Good Health and Bad Medicine:
First Aid - Part 1
First Aid - Part 2
First Aid - Part 3
First Aid - Part 4
First Aid - Part 5
First Aid - Part 6
Pain - Part 2
Liniments, Rubbing Salves And Plasters
Read More Articles About: Good Health and Bad Medicine
First Aid - Part 1
( Originally Published 1940 )
ACCORDING to the National Safety Council, 31,500 people died, 140,000 were permanently disabled and 4,500,000 were temporarily disabled in accidents occurring in the home during the year 1938. Automobile accidents caused about 32,000 deaths, while accidents in factories and shops totaled 16,500 deaths and almost a million and a half temporary and permanent disabilities.
With injuries so common, everyone should know not only the elementary facts about first aid, but, what is more fundamental, how to prevent accidents. Home accidents could be greatly reduced if the following precautions, advocated by the National Safety Council, were observed:
1. Have your medicine cabinet where it is out of reach of small children.
2. Never take medicine from a cabinet in the dark. Poison looks the same as a harmless medicine when you can't see the label. Don't clutter the medicine chest with out-of-use, improperly labeled bottles.
3. Stairways should be well illuminated and kept dear of toys and other objects.
4. See that electrical appliances and cords are properly insulated. Larger appliances should be grounded.
5. AIways light a lamp when moving around the bedroom at night. Furniture out of place, shoes in the middle of the floor, etc., in a dark bedroom cause thousands of injuries and many deaths each year.
6. Teach your children not to leave toys on the floor when they are through playing.
7. Keep firearms in locked drawers.
8. Be careful in getting in and out of bathtubs; use a mat under the shower.
9. Never look for gas leaks with an open flame.
10. Never smoke in bed.
11. To avoid carbon monoxide poisoning, learn how to operate your coal furnace properly, and don't operate your car in the closed garage.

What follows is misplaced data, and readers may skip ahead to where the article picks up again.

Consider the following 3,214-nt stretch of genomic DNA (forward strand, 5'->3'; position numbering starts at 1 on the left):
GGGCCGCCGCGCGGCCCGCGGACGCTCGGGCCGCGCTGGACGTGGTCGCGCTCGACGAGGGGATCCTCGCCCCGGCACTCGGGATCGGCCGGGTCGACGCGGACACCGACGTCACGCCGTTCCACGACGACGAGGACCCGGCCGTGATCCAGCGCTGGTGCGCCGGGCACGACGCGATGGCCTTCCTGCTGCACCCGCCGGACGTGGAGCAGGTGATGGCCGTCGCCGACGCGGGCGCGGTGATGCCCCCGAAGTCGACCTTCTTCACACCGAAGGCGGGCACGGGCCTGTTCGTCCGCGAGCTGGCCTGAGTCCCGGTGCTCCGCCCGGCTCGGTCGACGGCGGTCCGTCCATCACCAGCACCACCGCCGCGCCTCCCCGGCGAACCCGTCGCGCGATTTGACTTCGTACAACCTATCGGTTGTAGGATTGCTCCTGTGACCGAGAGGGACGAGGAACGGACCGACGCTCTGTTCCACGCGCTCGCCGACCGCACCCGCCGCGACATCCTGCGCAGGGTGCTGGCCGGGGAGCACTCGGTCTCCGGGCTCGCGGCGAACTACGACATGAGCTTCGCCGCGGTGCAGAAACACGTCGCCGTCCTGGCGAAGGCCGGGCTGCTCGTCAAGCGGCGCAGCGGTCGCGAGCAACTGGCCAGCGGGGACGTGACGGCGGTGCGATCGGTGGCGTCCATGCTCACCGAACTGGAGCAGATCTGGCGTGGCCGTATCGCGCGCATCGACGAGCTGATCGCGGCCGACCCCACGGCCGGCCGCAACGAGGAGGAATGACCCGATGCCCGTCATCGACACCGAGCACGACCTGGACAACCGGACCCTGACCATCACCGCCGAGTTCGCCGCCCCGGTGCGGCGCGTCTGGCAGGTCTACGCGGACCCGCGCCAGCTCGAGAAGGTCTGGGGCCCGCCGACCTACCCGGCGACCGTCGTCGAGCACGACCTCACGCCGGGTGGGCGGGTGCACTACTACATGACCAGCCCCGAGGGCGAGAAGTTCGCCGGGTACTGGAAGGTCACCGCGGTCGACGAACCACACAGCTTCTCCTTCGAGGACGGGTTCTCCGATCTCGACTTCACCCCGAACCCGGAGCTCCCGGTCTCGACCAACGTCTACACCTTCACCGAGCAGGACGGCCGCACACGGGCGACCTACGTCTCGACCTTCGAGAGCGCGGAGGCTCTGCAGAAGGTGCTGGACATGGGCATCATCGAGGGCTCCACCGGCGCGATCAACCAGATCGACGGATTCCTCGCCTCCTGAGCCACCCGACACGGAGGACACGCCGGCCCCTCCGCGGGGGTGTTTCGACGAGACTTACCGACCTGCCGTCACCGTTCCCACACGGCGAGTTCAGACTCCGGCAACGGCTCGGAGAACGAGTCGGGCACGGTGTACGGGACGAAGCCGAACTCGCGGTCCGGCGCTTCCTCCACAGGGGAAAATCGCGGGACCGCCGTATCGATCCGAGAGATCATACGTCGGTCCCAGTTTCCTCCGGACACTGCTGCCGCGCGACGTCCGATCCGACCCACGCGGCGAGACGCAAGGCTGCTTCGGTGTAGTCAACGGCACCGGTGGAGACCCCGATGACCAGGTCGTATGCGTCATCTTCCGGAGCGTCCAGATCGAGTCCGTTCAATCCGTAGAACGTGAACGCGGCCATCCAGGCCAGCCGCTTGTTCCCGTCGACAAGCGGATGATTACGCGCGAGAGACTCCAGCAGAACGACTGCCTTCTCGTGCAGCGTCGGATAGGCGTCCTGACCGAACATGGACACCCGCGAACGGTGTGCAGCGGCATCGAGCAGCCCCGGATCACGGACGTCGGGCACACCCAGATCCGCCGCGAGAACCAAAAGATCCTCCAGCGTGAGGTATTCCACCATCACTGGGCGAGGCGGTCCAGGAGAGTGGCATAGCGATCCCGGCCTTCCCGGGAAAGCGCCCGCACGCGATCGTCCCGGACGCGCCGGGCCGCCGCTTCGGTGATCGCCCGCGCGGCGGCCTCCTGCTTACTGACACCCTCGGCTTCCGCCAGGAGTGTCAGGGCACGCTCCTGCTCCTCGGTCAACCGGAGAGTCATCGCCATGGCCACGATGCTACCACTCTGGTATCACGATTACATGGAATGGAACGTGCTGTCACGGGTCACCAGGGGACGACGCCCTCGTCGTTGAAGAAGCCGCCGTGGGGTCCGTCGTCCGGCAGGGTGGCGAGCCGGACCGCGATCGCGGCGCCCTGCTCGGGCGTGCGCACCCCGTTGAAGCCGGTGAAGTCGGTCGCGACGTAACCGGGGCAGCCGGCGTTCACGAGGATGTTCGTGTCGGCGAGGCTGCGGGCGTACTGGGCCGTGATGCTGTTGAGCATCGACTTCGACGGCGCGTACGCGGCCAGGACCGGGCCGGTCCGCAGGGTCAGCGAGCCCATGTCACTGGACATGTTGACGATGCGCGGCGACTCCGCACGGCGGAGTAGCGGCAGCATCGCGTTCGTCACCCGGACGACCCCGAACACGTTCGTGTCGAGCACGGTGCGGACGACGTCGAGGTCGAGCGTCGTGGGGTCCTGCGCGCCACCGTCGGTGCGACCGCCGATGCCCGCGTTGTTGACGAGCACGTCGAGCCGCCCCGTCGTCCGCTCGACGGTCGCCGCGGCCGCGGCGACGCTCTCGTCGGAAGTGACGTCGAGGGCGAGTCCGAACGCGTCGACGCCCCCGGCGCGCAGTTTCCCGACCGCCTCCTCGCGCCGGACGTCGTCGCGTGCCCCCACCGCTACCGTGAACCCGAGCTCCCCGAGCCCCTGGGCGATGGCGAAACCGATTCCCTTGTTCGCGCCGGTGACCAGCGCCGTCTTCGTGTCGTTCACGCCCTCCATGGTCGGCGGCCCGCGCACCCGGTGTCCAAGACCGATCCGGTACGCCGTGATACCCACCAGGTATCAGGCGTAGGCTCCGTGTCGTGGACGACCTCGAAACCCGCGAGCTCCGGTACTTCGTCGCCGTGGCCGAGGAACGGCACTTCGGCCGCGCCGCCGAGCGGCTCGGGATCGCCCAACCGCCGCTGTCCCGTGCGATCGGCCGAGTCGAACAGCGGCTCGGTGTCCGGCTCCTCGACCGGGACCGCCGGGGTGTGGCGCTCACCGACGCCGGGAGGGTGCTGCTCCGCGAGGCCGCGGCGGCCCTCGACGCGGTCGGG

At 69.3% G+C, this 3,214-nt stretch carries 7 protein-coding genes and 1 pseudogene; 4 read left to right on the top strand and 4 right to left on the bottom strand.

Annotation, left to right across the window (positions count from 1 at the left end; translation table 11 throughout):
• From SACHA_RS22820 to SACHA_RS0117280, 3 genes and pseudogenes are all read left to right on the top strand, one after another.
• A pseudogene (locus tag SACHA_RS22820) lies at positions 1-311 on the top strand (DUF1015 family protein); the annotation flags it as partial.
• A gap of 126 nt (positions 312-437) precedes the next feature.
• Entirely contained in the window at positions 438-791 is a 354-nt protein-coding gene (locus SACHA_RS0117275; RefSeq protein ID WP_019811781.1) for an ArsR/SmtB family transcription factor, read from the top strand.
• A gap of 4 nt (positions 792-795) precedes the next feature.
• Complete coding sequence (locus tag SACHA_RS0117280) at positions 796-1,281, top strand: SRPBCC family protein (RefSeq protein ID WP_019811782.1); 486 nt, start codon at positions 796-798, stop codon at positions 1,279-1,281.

12. Never touch electrical appliances or sockets while taking a bath.
Most automobile accidents can be avoided by safe driving and safe walking. Many accidents occur because of faulty vision of auto drivers. An inadequate amount of vitamin A in the diet can cause nyctalopia or poor visual acuity in dim light (see Vitamin A, page 142). The interior of autos should also be adequately ventilated. It has been found (U. S. Public Health Service) that the interiors of about 5 per cent of autos tested on the highways contain a sufficiently high concentration of carbon monoxide to produce symptoms such as dizziness or even collapse after a period of time. Never keep a car running in a closed garage. Carbon monoxide, generated by the motor, kills many of those who do.
Industrial accidents and deaths seem to be increasing in number, despite the fact that most of them are preventable. Accidents occur because machines are not properly safe-guarded and because factory inspection in many states is inadequate. So little money is appropriated by most states for inspection that it would take existing staffs almost decades to catch up with the work they are legally bound to do.
Adequate factory inspection, abolition of the speed-up, proper repair of machines and sufficient rest periods are some of the measures that would eliminate accidents.
The worker and his union should be aware of the hazards in specific occupations. Much information about preventable hazards can be obtained from the U. S. Department of Labor. The union can then seek to eliminate these hazards and attempt to force the employer to assume responsibilities fixed by law; and when they are not so fixed, to press for protective legislature.
A complete discussion of first-aid measures will be found in the U. S. Red Cross Manual of First Aid. Many insurance companies also publish briefer pamphlets on first aid which are usually free to the public.